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03 24, 2012 by Louisiana Department of Natural Resources
First time to hit mark since federal moratorium was declared
Louisiana Department of Natural Resources (DNR) Secretary Scott Angelle on Friday announced that the number of rigs operating in the federal Outer Continental Shelf (OCS) waters off Louisiana’s coast has reached 40 in the most recent weekly count – the first time rig activity has reached 40 since the week before federal regulators declared a months-long ban on deep water drilling in the Gulf of Mexico in late May 2010.
The current count of 40 rigs drilling in Louisiana OCS waters, is up three from the previous week, up 17 from the 23 active rigs that were operating in the area at the same time last year – an increase of 74 percent. The average count of rigs running during the three months prior to the federal moratorium that was declared lifted in October 2010, was about 42. In the weeks that followed the declaration of the moratorium, that rig count fell as low as 11.
Louisiana OCS rig counts averaged in the mid-20s for most of 2011, reaching a peak of 36 in the last week of the year. Since the first week of 2012, the weekly Louisiana OCS rig counts have averaged about 35.
“As we hear the good news that exploration activity in the Gulf OCS is once again approaching the levels we last saw two years ago, it is gratifying to know that Louisiana’s efforts have resulted in progress in restoring the role the offshore energy industry plays in offering opportunities to grow our economy and provide jobs for our workers,” Angelle said. “But there remains work to be done to fully utilize the potential of OCS as a producer of energy, driver of economic development and engine for job creation – and we are committed to finishing the job we started.”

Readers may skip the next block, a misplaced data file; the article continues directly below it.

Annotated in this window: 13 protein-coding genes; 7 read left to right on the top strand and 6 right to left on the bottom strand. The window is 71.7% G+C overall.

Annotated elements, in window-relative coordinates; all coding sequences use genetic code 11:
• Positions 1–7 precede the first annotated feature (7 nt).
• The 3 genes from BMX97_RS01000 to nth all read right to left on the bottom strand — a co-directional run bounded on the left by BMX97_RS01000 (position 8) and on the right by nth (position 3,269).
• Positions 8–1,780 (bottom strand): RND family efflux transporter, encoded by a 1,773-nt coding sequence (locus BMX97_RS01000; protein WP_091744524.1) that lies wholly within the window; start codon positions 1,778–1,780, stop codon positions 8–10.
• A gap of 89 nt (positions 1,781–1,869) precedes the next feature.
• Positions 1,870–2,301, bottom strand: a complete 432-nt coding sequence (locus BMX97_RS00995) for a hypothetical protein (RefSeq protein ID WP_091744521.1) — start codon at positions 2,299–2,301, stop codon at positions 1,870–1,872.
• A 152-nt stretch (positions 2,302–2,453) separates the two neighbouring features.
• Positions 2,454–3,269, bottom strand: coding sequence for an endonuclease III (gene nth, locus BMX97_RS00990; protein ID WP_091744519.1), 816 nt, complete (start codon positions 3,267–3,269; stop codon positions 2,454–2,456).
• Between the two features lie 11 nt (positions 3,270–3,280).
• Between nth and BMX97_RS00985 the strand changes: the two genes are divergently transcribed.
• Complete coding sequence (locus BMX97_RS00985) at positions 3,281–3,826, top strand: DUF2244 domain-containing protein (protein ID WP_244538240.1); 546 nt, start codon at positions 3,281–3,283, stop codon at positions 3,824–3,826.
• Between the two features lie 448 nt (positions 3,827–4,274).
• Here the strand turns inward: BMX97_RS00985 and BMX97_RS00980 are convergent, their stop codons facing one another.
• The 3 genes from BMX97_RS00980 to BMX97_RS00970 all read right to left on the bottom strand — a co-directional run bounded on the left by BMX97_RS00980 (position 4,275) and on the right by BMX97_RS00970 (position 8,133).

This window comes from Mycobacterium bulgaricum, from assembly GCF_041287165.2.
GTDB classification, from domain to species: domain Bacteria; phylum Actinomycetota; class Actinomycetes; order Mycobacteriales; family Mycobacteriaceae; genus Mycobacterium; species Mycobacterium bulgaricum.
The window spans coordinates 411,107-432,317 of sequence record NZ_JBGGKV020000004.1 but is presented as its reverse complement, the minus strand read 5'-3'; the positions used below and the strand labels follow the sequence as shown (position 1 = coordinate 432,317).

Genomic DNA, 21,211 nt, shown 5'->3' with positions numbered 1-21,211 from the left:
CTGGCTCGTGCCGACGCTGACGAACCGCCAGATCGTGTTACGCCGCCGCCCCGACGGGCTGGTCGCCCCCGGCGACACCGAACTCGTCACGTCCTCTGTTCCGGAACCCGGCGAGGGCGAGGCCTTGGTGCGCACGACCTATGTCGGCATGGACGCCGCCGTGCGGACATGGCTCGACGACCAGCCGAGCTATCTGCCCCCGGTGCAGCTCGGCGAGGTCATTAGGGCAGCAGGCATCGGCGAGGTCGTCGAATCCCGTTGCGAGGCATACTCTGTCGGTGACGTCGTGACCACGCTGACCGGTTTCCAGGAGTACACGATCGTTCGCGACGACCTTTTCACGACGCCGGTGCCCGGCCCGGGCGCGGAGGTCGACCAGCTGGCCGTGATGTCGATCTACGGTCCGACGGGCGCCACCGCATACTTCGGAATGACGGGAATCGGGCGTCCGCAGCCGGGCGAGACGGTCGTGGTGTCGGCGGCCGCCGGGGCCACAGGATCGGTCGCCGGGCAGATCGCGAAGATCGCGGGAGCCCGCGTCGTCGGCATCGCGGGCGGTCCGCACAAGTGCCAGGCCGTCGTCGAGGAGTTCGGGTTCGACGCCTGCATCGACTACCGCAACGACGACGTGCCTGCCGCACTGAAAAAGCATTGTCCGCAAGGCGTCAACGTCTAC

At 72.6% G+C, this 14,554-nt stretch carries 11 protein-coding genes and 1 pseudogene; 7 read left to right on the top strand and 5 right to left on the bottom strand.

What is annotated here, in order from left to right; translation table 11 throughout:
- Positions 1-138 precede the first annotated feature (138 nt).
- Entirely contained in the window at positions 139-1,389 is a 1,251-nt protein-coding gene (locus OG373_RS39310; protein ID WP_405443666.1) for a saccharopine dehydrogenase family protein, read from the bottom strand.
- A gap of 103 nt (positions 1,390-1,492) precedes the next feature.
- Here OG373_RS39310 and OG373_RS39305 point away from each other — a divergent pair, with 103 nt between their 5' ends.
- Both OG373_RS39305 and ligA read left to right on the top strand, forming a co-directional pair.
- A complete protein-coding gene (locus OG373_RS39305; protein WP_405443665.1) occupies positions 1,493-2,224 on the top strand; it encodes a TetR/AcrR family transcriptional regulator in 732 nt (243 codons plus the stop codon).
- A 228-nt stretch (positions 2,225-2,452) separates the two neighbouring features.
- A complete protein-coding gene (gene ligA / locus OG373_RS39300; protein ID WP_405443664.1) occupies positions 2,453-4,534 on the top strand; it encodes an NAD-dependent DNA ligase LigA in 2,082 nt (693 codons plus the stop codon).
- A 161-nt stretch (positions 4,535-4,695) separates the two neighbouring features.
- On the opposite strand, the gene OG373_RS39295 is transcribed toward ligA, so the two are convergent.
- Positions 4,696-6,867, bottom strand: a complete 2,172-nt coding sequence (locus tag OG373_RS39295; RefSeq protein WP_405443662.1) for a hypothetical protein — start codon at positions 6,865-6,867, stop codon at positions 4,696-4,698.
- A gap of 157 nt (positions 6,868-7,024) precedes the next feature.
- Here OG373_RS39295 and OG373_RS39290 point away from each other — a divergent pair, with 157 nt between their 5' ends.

Angelle noted that a recent Gulf OCS discovery by Anadarko brings the potential for new domestic production of the equivalent another 200 million to 400 million barrels of oil, and that the acting director of the U.S. Department of Energy’s Energy Information Administration (EIA), recently stated that oil production from the Gulf of Mexico will be the long-term mainstay for domestic oil supplies.
Gov. Bobby Jindal in 2010, designated Angelle to lead the Back-To-Work Coalition, an association of Gulf exploration stakeholders that has worked, and continues to work, to help both federal regulators and the industry find a regulatory middle ground that ensures safe and responsible operations while allowing development of the resources that provide domestic energy and domestic jobs.
“We knew from early on that we would not achieve our goals without strong partners outside state government to make sure that government at all levels and the private sector had a clear understanding of what each needed from the other. Our partners in the Back-to-Work Coalition and the Gulf Economic Survival Team (GEST) have done the work to help us bridge gaps in understanding between regulators and industry, and I thank them for that effort, and I know that they share our commitment to continue to push forward,” Angelle said.
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